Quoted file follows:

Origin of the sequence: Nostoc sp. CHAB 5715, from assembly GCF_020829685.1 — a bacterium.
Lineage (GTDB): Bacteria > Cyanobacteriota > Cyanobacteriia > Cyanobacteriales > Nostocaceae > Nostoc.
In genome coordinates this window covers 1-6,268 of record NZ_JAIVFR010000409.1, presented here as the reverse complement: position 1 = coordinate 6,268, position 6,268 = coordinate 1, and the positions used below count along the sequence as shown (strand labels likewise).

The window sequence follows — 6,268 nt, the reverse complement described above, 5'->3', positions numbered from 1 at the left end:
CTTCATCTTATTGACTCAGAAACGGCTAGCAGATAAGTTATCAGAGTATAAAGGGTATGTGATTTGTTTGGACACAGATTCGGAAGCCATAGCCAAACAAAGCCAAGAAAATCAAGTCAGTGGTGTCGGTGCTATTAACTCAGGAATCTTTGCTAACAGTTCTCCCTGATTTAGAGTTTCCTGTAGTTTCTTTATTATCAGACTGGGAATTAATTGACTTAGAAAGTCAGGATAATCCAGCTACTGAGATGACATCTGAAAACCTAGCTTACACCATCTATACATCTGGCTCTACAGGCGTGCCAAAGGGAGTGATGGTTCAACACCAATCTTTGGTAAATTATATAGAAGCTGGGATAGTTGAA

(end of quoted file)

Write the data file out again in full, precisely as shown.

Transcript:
Origin of the sequence: Nostoc sp. CHAB 5715, from assembly GCF_020829685.1 — a bacterium.
Lineage (GTDB): Bacteria > Cyanobacteriota > Cyanobacteriia > Cyanobacteriales > Nostocaceae > Nostoc.
In genome coordinates this window covers 1-6,268 of record NZ_JAIVFR010000409.1, presented here as the reverse complement: position 1 = coordinate 6,268, position 6,268 = coordinate 1, and the positions used below count along the sequence as shown (strand labels likewise).

The window sequence follows — 6,268 nt, the reverse complement described above, 5'->3', positions numbered from 1 at the left end:
CTTCATCTTATTGACTCAGAAACGGCTAGCAGATAAGTTATCAGAGTATAAAGGGTATGTGATTTGTTTGGACACAGATTCGGAAGCCATAGCCAAACAAAGCCAAGAAAATCAAGTCAGTGGTGTCGGTGCTATTAACTCAGGAATCTTTGCTAACAGTTCTCCCTGATTTAGAGTTTCCTGTAGTTTCTTTATTATCAGACTGGGAATTAATTGACTTAGAAAGTCAGGATAATCCAGCTACTGAGATGACATCTGAAAACCTAGCTTACACCATCTATACATCTGGCTCTACAGGCGTGCCAAAGGGAGTGATGGTTCAACACCAATCTTTGGTAAATTATATAGAAGCTGGGATAGTTGAA